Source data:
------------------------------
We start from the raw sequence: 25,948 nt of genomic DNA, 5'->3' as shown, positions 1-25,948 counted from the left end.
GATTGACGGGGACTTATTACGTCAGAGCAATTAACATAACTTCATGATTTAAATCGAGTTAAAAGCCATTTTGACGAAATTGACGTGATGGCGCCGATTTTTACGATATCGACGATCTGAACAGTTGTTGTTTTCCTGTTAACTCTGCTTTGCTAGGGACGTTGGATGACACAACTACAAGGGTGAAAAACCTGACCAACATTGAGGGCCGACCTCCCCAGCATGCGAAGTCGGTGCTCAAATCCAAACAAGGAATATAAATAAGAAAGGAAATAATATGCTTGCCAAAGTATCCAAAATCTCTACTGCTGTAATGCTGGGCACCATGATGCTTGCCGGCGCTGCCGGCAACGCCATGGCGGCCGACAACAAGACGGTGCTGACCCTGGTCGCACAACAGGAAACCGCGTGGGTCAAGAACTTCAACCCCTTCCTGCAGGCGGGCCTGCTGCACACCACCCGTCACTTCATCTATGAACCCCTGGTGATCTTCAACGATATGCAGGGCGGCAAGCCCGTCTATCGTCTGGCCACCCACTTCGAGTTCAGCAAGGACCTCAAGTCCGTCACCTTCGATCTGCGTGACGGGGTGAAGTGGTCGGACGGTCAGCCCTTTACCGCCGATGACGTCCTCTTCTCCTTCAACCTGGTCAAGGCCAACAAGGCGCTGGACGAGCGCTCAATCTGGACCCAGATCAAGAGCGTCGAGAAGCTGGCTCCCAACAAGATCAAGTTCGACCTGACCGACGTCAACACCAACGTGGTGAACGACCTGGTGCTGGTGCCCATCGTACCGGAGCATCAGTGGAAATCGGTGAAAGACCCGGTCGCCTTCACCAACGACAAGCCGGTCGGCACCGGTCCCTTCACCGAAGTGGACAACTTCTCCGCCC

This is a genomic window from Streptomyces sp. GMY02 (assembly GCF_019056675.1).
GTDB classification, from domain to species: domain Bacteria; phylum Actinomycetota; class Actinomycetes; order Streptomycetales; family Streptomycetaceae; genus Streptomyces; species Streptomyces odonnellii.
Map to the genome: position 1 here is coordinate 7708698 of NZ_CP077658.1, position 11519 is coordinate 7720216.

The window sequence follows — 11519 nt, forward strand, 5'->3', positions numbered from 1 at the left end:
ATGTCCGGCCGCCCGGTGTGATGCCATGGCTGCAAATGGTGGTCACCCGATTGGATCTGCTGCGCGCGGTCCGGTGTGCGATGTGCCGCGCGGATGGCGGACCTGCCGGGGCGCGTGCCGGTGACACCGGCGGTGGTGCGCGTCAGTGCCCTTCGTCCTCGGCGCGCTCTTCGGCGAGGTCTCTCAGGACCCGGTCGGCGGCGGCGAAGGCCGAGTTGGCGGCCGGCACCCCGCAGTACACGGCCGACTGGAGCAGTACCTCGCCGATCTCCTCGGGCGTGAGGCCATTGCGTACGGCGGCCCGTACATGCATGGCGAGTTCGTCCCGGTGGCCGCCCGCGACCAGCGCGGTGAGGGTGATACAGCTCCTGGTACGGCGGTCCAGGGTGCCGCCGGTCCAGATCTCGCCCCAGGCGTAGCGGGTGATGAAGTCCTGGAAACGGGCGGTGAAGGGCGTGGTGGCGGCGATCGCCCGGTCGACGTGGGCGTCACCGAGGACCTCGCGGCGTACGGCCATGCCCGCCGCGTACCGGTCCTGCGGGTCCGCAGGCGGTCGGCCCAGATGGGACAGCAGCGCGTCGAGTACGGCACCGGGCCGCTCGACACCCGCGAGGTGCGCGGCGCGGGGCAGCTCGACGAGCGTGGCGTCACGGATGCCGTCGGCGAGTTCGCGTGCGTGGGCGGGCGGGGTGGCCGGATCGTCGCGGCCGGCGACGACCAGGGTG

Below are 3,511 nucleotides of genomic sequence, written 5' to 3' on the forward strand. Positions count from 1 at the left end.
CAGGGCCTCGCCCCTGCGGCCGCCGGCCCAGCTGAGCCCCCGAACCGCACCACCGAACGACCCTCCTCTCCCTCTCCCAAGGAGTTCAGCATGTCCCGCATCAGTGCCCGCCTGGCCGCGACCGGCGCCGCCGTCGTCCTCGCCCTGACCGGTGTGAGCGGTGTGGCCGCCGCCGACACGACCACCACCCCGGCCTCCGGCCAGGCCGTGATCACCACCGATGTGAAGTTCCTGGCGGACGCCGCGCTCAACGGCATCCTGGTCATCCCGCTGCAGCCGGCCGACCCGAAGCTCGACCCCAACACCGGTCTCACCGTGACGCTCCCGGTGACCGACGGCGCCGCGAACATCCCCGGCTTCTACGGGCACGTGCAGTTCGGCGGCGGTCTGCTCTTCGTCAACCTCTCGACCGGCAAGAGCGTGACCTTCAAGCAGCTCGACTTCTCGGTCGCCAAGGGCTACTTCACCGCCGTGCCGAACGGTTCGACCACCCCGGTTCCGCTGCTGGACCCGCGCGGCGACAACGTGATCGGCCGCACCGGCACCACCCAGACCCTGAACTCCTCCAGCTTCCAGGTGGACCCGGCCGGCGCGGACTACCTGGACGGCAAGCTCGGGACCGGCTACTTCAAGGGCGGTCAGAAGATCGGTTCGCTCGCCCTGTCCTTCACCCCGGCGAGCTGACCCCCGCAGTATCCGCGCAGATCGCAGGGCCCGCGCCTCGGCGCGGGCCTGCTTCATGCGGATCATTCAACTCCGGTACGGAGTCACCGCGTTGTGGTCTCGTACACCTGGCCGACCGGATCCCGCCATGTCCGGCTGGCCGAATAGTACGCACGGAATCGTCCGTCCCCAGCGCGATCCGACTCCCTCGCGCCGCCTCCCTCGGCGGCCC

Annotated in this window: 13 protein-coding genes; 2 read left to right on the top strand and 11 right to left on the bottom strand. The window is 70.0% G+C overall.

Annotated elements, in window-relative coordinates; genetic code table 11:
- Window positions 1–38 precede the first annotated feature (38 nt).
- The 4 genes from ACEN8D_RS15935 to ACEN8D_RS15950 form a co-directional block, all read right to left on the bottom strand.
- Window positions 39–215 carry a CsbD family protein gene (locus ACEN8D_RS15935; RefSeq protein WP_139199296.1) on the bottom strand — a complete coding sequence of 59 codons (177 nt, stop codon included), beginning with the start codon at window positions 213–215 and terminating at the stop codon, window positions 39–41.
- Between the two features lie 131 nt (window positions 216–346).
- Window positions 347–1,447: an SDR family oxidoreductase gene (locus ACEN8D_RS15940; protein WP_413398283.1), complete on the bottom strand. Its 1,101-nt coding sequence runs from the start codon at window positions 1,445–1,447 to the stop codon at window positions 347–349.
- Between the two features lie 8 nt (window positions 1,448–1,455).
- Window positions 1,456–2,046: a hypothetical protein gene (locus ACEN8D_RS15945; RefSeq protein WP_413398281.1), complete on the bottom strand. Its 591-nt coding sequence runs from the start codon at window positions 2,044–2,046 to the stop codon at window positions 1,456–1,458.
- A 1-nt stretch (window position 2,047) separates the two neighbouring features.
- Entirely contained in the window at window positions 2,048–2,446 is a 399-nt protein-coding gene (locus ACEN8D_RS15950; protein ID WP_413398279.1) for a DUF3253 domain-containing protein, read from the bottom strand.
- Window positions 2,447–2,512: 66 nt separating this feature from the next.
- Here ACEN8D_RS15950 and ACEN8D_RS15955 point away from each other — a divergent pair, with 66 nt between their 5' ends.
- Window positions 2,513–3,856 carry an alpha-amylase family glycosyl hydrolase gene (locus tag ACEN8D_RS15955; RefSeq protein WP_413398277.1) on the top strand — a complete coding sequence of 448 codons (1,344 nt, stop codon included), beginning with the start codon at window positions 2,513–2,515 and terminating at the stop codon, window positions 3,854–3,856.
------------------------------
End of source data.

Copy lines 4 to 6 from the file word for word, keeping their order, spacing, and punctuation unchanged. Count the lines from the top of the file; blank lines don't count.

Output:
GTDB classification, from domain to species: domain Bacteria; phylum Actinomycetota; class Actinomycetes; order Streptomycetales; family Streptomycetaceae; genus Streptomyces; species Streptomyces odonnellii.
Map to the genome: position 1 here is coordinate 7708698 of NZ_CP077658.1, position 11519 is coordinate 7720216.

The window sequence follows — 11519 nt, forward strand, 5'->3', positions numbered from 1 at the left end: